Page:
Archive for September, 2005

More about making the program

Thursday, September 22nd, 2005

Nat Pryce wrote me about the previous entry:

I just read your blog post about the review processes for XP Day Benelux and London. I just want to assure you that all submissions will get feedback. If the review process doesn’t provide feedback to some sessions the programme committee members will write three (or more) reviews for those sessions before deciding the final programme and informing the presenters of acceptance or not.

I’m glad to hear that all sessions will get feedback. In the past, feedback on session descriptions has helped me improve both the session itself and its description. See e.g. the differences in the way we described Balancing Act the first edition written more from an organisers perspective and the second edition more compact and focused on tangible outcomes for the attendees.

How and when to involve the program committee in the review process was/is a puzzle for xp days benelux. This year some of us waited for the other reviewers to get started, and then the committee reviewed the remaining sessions. For next year, we’re toying with the idea on starting first, to encourage other reviewers to also start early.

XP Day Benelux program online

Thursday, September 22nd, 2005

After a fairly open review process and animated discussion in the program committee, the XP Day Belenux 2005 Program is now online.

The only ‘regret’ I’m having about the program, is that I’m not going to have time to attend many sessions, since I’m co-hosting three fun-filled active sessions myself :-) :

I’m proud of our more open review process this year, where we invited every session organiser to participate in the review process. We did the reviews on a wiki, so that everyone who bothered to review could see how others were working on reviewing sessions.

We were also happy to have plenty of sessions to fill two days instead of one. I’m hoping the program has a bit more air, and the participants have more time to meet each other (e.g. during the conference dinner on Thursday night).

XP Day London is taking this a step further, they are experimenting with a voting system (everyone who sends in a session gets five votes) and have made reviewing obligatory if you want to have a session accepted. I applaud their courage and am curious to find out how this worked for the program committee.

Sending in and reviewing was fun anyway. The program is not finished yet, reviews have closed yesterday. So far it looks like Balancing Act and The Agility of Domain Specificic Languages seem to stand a good chance of being accepted, since they each attracted five votes. Temperature Reading got three votes so far.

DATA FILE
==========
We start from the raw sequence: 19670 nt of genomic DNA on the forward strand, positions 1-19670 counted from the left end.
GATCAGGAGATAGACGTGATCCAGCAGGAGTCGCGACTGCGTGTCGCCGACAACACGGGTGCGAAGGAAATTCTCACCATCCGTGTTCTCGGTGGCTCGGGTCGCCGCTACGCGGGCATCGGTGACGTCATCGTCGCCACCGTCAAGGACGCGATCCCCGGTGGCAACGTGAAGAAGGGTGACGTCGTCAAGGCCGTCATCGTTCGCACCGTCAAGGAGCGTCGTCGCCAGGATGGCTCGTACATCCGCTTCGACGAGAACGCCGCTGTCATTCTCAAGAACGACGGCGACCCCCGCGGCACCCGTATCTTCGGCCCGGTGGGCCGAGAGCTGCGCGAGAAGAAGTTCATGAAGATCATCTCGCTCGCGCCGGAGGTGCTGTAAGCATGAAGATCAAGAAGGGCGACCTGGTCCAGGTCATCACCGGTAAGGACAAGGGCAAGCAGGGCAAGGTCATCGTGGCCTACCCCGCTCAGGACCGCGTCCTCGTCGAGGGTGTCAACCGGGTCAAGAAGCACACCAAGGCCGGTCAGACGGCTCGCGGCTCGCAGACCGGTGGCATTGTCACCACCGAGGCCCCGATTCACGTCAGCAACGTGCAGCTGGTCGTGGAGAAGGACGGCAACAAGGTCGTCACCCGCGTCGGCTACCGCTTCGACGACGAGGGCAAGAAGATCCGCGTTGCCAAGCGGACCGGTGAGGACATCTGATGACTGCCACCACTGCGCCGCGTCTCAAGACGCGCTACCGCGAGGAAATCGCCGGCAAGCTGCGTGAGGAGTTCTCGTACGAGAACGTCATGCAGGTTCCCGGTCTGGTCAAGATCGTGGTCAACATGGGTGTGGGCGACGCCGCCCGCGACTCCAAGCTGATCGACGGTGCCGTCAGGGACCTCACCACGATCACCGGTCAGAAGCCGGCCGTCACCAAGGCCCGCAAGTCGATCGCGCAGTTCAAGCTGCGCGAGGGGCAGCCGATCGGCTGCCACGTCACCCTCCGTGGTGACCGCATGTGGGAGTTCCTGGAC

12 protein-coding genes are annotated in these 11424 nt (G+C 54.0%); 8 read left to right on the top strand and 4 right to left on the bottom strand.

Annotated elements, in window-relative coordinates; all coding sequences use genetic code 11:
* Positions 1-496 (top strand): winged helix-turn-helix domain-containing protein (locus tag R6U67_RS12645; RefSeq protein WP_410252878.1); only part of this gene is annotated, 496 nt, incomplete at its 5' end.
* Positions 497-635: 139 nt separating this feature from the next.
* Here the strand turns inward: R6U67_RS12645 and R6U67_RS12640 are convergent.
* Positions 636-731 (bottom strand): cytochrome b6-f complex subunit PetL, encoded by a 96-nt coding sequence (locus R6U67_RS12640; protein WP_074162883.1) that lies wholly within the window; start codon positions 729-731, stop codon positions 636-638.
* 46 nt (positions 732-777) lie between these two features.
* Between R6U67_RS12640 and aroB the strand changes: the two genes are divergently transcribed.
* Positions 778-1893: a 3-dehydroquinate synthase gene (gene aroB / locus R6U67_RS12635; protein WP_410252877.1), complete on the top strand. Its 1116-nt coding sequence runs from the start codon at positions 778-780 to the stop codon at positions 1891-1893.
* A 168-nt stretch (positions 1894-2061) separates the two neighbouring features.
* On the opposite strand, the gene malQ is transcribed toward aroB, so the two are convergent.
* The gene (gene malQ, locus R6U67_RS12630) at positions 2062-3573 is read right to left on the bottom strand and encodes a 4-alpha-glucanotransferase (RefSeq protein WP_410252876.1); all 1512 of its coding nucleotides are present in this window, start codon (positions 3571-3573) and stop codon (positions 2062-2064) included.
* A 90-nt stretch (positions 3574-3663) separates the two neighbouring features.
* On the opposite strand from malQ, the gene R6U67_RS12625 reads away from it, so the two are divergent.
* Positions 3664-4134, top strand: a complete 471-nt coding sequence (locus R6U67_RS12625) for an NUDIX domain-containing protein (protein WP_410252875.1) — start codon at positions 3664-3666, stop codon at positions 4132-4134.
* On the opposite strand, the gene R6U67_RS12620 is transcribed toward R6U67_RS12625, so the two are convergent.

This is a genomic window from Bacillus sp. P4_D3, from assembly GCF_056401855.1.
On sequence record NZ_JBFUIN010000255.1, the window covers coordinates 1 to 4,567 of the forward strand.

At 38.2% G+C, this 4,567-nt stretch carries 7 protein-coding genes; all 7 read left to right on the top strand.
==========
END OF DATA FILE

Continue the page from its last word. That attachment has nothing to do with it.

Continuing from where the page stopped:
As a session organiser, I see one drawback in the voting approach – the Gummibears session description didn’t attract votes in London. It also didn’t attract any feedback, so it’s difficult to learn something for a possible next description.

Some sessions seem to have attracted feedback without votes, possibly because they are more controversial, or don’t fit well with the theme of the conference.

Anyway, exploring what works and what not in sessions, their descriptions and creating a conference program remains fascinating. I hope to write soon about how Rob Westgeest and I use mini-retrospectives to incrementally improve the eXperience Agile course.

Why smart people defend bad ideas

Friday, September 2nd, 2005

Keith Ray wrote about Scott Berkun’s essays . I am particularly drawn to why smart people defend bad ideas . It describes some common ways of bad idea defenses, and some countermeasures. And it’s fun to read.

I don’t believe there is anything wrong with having bad ideas. I know I’ve had plenty. If you try to have only good ideas, you’ll be blocked. Generating many good and bad ideas, and deferring determination of their goodness or badness is key to

techniques like brainstorming, working in iterations and pair programming.

I believe the key is in defending bad ideas. I know I’ve done that too… Once you find out, through ruminating or feedback from the real world that an idea might be bad, you need to reconsider, or generate new ones. At least you have to be open to the possibility that an idea might be bad.

I’ve also been on the receiving end of other people defending bad ideas. I guess it’s a bit more obvious if you receive the “defense”. Actually the “defending” often feels more like an attack in disguise. It often goes through manipulation. Scott describes several manipulations, some of which I’ve encountered often. I may have used them as well, but I’m not really aware of that – manipulation works best if the one who manipulates isn’t aware of it…

If you’re not convinced about reading it yet, let me offer this quote:

[..] Worse, if they got away with it when they were young (say, because they were smarter than their parents, their friends, and their parent’s friends) they’ve probably built an ego around being right, and will therefore defend their perfect record of invented righteousness to the death. Smart people often fall into the trap of preferring to be right even if it’s based in delusion, or results in them, or their loved ones, becoming miserable.

So, the next time you’re attacked by someone defending a bad idea, have pity on them. It probably hurts them much more than it hurts you.

The next time you feel miserable defending an idea, think again… It may be a real bad idea to defend this one…